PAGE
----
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A Worthy Bean

Illustration of scientist holding wheat

1 August 2017

Daniel Debouck, a Belgian researcher who until his retirement a few months ago ran the CIAT genebank, received the Order of Leopold a couple of weeks back. That’s his country’s highest civilian honour, and he looks pretty proud accepting it.


Dr. Daniel Debouck (left) receives the Order of Leopold for his 40 years of scientific work. Photo credit: CIAT

But I’m willing to bet he’s even more proud of something else that happened to him recently: a species of bean has just been named after him in Phytotaxa, a taxonomic journal.

The scientific names of living organisms are made up of two bits: the first part, which is always capitalized, is the name of the genus to which the organism belongs; and the second, which is not capitalized, is that of the species, or the “specific epithet” in the jargon. Both bits need to be italicized — that’s the rule. Think of Homo sapiens. We are just one of several species of Homo that have existed. Incidentally, scientific names do not take a definite article except under very special circumstances. So you could talk of the Homo sapiens we found yesterday, if we had found several, but you wouldn’t say “This is a specimen of the Homo sapiens.” End of nerdy rant.

All beans are Phaseolus something or other, more similar to each other than to anything that is not called Phaseolus. The authors of the Phytotaxa paper explain why Phaseolus debouckii is such an appropriate name for this new species:

The specific epithet honours Daniel G. Debouck, given his scholarly contributions, and extensive and systematic collections of wild and domesticated Phaseolus throughout the Americas. He was the first to discover this species during a field expedition in Peru (Debouck 1989, 1990). Seeds from one of these collections (G 21245) were sent to UC Davis, where allozyme analyses provided evidence of their uniqueness, not fitting in either the Andean or wild Mesoamerican Phaseolus vulgaris. Based on these results, funding for additional explorations in Ecuador and Colombia, were granted. Further analyses on newly collected materials provided additional evidence from which earlier papers by Debouck et al. (1993) and Kami et al. (1995) evolved.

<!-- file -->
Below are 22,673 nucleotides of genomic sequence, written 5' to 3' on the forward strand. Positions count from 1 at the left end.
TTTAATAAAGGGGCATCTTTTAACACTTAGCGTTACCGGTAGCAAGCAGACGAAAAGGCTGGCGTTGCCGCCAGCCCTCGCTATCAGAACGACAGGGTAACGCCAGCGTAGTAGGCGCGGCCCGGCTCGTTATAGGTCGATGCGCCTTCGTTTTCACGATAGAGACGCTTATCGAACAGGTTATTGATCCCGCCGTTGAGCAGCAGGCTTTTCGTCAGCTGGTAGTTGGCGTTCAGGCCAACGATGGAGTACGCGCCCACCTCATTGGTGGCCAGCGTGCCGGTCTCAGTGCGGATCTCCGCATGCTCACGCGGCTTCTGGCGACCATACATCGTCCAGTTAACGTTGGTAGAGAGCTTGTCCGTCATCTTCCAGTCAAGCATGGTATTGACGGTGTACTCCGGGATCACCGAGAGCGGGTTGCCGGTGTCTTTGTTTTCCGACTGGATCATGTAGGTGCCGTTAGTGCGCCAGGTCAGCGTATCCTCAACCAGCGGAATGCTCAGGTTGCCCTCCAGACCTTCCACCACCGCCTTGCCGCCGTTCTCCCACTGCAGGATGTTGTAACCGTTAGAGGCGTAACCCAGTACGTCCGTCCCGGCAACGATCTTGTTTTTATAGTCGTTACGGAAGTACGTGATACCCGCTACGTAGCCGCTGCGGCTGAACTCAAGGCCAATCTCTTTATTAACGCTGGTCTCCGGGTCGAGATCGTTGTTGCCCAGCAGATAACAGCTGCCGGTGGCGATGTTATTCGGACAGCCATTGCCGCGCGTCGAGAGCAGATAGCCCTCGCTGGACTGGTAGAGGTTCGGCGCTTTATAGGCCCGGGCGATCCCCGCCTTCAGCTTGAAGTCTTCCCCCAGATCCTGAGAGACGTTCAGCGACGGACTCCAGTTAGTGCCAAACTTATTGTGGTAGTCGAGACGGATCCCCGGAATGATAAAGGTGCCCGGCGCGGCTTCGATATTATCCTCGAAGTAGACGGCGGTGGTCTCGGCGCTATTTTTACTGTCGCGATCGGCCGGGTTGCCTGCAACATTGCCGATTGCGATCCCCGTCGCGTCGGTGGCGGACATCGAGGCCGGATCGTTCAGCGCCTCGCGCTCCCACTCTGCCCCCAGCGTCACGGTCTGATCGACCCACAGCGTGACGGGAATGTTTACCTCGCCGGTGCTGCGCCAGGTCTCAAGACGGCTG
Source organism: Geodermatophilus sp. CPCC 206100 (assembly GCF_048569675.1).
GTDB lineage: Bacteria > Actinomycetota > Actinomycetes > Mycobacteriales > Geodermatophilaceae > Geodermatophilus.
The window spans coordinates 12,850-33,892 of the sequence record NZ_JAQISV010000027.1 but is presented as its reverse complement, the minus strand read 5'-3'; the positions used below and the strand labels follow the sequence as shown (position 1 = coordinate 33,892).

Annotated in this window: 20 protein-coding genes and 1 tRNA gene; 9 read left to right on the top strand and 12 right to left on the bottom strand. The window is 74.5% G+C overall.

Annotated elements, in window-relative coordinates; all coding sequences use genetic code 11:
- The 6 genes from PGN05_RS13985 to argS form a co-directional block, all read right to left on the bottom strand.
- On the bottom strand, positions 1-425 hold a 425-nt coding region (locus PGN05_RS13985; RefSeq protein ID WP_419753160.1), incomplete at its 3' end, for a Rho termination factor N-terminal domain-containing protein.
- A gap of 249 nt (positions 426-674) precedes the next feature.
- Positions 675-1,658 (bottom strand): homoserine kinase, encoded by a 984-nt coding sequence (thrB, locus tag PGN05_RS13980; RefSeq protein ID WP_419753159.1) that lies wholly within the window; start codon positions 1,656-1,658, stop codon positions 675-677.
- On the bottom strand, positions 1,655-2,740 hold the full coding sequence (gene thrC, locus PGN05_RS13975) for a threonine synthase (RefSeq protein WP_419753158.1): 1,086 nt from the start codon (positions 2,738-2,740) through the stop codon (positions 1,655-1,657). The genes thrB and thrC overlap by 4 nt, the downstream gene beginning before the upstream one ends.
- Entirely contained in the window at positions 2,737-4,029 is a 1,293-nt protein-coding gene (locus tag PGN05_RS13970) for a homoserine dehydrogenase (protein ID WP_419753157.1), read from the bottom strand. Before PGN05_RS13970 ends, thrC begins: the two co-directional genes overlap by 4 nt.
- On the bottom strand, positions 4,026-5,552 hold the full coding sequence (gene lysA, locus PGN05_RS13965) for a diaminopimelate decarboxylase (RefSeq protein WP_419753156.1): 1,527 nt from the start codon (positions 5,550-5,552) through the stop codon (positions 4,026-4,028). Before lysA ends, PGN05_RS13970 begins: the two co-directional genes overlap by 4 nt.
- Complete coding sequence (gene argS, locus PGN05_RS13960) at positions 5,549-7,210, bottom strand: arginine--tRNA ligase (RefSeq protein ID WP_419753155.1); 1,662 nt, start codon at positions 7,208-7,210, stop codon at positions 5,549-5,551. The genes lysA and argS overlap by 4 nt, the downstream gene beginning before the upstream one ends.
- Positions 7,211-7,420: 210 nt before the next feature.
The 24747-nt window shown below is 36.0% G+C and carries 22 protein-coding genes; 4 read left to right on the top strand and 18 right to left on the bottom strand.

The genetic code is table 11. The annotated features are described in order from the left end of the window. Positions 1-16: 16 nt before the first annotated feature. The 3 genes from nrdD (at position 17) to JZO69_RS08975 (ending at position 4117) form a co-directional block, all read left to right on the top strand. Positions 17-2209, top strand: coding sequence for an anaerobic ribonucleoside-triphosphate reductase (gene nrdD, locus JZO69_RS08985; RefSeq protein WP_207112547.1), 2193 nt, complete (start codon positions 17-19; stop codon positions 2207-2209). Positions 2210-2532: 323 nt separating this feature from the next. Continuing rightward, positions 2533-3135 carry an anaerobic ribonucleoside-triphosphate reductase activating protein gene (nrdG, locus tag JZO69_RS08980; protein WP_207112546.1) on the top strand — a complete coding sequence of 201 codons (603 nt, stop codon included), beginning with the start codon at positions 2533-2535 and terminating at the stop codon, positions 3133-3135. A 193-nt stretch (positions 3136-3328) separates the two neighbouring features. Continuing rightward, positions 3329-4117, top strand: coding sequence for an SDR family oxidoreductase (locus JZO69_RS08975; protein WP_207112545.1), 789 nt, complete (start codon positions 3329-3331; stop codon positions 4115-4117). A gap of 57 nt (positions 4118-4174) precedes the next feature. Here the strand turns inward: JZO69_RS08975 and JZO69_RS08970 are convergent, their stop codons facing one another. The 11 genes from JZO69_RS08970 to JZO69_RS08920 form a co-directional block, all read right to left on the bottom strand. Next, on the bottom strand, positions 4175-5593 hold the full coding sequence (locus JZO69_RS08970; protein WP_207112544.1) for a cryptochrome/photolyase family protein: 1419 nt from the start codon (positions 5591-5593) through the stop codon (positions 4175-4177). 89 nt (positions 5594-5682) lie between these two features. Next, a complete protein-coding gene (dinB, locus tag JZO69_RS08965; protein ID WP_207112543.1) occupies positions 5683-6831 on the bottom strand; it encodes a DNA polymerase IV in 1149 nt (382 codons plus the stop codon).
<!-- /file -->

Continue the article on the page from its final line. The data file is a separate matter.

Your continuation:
So the beans in question were originally thought to be Phaseolus vulgaris, the wild ancestor of the cultivated common or French bean (and the fact that it has two names just in English is one of the reasons why we bother with scientific names). But it has now been decided that they are different enough from other wild common beans to warrant a new name. Good news for Daniel.

I could use this little story to illustrate the importance of international collaboration in the study of crop diversity. Scientists from Mexico and the USA ended up deciding that material collected by a Belgian in Ecuador and Peru, and thereafter conserved and studied on three continents, represents a new species.

Or I could use it to point out that research in crop diversity can take a long time. Almost 30 years in this case, from first spotting something interesting on an Andean mountainside to the formal acceptance that it represents a new species. Instead, I want to use it to show why the work of genebanks never ends, and can be, well, frustrating.

The material Daniel originally collected went into genebanks under its presumed name, Phaseolus vulgaris. The curators of the genebanks where that material is conserved now have to change the relevant entries in their databases to show it as Phaseolus debouckii. To be on the safe side, they should also probably make sure that other, similar stuff they hold from the geographic area in question has been properly identified. Could it also by any chance be the new species? Needs to be checked, just in case. If seeds of Phaseolus debouckii have been sent out in the past, recipients should maybe be informed. New experiments will need to be carried out to better understand the properties and relationships of the species. It seems to grow in dryer conditions than Phaseolus vulgaris, for example. Could it be used to breed the cultivated cousin to be more drought-tolerant?

And the results of research involving the material will need to be re-evaluated. Take our own work here at the Crop Trust on the distribution of the wild relatives of crops, and gaps in their conservation in genebanks: we’ll need to run the analysis for Phaseolus again at some point, using the updated information.

Don’t get me wrong. I’m happy for Daniel. He deserves the accolade. And who knows what mysteries Phaseolus debouckii will help solve? But a little part me of can’t help wishing the damn thing didn’t exist.

The opinions expressed here are those of the author(s) and do not necessarily reflect the opinions or views of the Crop Trust. The Crop Trust is committed to publishing a diversity of opinions on crop diversity conservation and use.

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Categories: Crop Wild Relatives, Genebanks, Beans

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